After President Ian Khama identified poverty eradication as one of two "flagship programmes" of his government in a speech last year, MASEGO RAMAKGATI* makes the point that poverty eradication should be an integral component of Botswana's development strategy
President Ian Khama launched Pitso Ya Nyeletso Lehuma in Mahalapye this week. It is interesting to note that poverty alleviation and reduction have been the primary goals of government over the years.
However, a shift occurred when President Khama identified Poverty Eradication and Economic Diversification Drive as the Government Flagship Programmes in his inaugural address last year.
To-date, Botswana has done relatively well in the alleviation of poverty. Statistics show that over the years, poverty has reduced significantly: 1985/86 (59 percent), 1993/94 (47 percent) and 2002/03 (30 percent). Indications are that the rate declined further to an estimated 23 percent in 2009.
These statistics, however, tend not to take into consideration the social interventions government has taken.
Such interventions include relatively free education and health, provision of food in schools, programmes for orphans and destitute persons, the subsidised SHHA scheme and several subsidies in the agricultural sector.
To ensure that the country is on the path to poverty eradication, the government has developed a roadmap that guides its activities. Government is also in the process of finalising the backyard garden initiative and alternative packages for small and micro enterprises.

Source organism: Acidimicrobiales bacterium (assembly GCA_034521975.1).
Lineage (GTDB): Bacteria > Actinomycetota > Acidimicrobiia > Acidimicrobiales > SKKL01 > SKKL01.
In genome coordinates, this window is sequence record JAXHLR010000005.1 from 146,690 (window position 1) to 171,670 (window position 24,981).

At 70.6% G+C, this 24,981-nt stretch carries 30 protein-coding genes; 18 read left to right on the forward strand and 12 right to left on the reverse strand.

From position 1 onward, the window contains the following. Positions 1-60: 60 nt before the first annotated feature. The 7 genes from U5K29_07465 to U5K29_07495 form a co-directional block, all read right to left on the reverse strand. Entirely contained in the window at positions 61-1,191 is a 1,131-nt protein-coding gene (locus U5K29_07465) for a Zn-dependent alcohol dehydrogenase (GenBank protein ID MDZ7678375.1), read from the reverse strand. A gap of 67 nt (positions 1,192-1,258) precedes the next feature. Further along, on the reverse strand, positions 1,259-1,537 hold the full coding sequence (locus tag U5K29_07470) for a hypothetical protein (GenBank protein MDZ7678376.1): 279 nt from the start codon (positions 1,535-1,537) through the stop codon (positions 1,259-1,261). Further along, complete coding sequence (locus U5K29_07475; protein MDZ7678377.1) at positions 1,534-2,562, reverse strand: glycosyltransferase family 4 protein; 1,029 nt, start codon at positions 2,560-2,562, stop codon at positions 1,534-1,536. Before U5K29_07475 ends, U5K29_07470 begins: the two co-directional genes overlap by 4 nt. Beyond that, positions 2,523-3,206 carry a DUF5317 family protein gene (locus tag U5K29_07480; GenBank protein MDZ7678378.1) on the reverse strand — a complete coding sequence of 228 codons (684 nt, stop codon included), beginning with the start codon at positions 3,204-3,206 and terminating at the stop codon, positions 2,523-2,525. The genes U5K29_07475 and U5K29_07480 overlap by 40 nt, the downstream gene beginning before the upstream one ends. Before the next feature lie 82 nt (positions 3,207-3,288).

Similarly, Pitso Ya Go Nyeletsa Lehuma was planned for October 28-29, 2010 in Mahalapye.
Its goal was to engage key stakeholders, Batswana, in defining poverty, in the consolidation of projects and programmes aimed at eradicating poverty, and in mapping out steps out of poverty.
The policy shift from poverty alleviation and reduction to eradication requires changes in objectives, structures and processes of current government programmes to ensure alignment to the goal of eradication.
Reviews of current programmes have started and this is an ongoing process. It is our belief, as government, that we can achieve more with the resources currently made available in fighting poverty.
It is also our belief that by addressing head-on the issue of mindset change, which has often been a development hindrance, we can ensure that more of our people aspire for and achieve wealth.
Government intends to use the country's purchasing power, which is estimated at over P20 billion per annum, to support the growth of small, medium and micro enterprises (SMMEs).
In this regard, government has issued a Directive to all Ministries and Parastatals aimed at improving the competitiveness of SMMEs in the provision of goods and services. It is our fervent hope that the private sector will do the same.
On the issue of pricing, local companies will have preferential pricing margins within which they can compete with foreign companies. A robust strategy will also be rolled out aimed at improving the quality of products and services of local companies. The strategy is still being developed by the Ministry of Trade and Industry and should be ready this year.
Among the key players in implementing the strategy will be LEA, CEDA, BOTEC, RIPCO and BOBS. The strategy will address issues related to value chain development, effective monitoring and evaluation of the programme, market access, technology efficiencies and funding.